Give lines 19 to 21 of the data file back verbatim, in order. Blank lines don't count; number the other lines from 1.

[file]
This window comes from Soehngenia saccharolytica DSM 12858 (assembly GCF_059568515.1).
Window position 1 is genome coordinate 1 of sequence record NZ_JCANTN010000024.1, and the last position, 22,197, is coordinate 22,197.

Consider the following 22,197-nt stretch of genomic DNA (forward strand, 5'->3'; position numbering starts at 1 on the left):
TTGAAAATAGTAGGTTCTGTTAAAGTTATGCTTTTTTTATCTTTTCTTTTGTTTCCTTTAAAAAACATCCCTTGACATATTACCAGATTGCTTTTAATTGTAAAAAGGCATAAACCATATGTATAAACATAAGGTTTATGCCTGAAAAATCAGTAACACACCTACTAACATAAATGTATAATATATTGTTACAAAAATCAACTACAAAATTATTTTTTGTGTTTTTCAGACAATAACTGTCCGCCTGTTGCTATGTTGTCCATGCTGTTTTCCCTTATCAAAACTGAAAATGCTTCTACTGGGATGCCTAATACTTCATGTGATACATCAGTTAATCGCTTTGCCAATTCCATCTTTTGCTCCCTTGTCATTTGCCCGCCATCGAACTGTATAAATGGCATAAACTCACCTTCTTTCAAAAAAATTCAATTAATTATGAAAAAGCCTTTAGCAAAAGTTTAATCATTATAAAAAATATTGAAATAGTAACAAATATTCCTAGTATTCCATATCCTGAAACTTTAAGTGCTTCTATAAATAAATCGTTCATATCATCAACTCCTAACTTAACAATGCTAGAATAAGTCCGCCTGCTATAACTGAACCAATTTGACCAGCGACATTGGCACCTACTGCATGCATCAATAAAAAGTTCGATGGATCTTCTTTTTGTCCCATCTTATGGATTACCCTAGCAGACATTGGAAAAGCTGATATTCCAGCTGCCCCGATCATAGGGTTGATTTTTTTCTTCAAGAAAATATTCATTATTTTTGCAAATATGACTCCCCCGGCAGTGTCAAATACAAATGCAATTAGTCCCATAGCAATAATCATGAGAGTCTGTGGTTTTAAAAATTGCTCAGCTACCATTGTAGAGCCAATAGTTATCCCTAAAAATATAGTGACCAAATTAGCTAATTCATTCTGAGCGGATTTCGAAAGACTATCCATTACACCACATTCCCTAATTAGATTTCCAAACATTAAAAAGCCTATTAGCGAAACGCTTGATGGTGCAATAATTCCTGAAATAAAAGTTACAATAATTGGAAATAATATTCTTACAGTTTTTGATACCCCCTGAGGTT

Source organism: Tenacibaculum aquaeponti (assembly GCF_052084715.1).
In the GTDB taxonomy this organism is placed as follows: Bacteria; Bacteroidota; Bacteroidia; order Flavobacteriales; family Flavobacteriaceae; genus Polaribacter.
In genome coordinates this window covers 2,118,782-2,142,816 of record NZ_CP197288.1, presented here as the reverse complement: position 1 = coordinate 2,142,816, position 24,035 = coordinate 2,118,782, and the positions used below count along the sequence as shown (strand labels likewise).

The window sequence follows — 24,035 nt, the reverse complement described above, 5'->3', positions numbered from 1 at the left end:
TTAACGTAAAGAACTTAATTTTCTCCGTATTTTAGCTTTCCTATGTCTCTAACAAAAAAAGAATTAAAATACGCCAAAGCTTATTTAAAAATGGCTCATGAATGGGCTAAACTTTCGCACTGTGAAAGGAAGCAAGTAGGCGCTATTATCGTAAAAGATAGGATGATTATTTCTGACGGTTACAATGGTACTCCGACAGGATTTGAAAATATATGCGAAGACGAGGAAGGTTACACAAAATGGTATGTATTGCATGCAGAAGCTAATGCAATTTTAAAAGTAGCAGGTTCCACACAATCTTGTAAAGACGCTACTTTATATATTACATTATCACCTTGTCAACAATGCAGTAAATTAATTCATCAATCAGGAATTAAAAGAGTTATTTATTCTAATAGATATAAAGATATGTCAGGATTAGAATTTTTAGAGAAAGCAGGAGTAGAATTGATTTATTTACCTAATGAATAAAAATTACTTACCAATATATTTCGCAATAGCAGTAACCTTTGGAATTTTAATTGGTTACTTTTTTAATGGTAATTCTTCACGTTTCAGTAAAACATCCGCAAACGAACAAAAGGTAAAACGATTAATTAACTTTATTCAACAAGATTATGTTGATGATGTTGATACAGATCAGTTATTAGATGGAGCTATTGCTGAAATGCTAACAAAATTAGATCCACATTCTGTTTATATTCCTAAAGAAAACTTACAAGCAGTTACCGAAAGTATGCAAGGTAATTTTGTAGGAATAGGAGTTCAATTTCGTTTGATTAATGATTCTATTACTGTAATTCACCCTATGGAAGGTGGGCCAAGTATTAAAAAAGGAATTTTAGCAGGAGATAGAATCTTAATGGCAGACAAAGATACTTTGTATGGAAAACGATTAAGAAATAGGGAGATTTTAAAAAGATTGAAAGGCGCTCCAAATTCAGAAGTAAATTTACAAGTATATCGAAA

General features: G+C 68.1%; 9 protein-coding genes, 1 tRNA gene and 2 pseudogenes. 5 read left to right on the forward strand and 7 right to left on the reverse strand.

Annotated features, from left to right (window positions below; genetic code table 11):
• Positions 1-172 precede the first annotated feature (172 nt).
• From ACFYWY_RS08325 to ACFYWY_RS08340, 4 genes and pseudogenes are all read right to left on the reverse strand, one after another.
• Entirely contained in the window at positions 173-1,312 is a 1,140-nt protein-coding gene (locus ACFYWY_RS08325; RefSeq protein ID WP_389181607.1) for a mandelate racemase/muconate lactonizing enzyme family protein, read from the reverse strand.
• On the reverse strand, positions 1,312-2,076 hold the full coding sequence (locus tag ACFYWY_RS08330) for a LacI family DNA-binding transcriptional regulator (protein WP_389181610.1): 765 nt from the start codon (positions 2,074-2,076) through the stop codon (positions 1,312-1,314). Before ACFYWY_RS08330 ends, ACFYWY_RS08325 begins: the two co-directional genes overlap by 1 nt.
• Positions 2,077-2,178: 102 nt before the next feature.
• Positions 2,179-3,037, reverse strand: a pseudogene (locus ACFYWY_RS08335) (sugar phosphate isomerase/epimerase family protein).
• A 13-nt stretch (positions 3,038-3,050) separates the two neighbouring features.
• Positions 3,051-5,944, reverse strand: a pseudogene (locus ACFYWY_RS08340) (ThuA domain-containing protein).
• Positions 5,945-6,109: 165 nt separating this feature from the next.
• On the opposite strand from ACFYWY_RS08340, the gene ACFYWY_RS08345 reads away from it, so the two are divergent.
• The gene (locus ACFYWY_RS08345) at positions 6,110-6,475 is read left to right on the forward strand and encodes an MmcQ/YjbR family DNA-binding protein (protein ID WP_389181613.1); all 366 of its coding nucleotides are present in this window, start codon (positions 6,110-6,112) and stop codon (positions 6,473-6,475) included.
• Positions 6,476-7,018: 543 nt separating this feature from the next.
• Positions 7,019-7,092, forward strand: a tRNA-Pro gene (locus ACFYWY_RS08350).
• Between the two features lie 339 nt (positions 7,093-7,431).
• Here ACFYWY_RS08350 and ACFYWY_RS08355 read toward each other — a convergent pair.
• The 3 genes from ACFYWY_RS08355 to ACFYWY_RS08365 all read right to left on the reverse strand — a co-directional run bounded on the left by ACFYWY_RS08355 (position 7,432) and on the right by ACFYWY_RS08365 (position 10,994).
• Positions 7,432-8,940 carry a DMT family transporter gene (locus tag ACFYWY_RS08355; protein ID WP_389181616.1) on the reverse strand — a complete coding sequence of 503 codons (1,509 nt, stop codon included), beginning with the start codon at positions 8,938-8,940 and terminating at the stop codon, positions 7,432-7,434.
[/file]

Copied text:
• Positions 3,051-5,944, reverse strand: a pseudogene (locus ACFYWY_RS08340) (ThuA domain-containing protein).
• Positions 5,945-6,109: 165 nt separating this feature from the next.
• On the opposite strand from ACFYWY_RS08340, the gene ACFYWY_RS08345 reads away from it, so the two are divergent.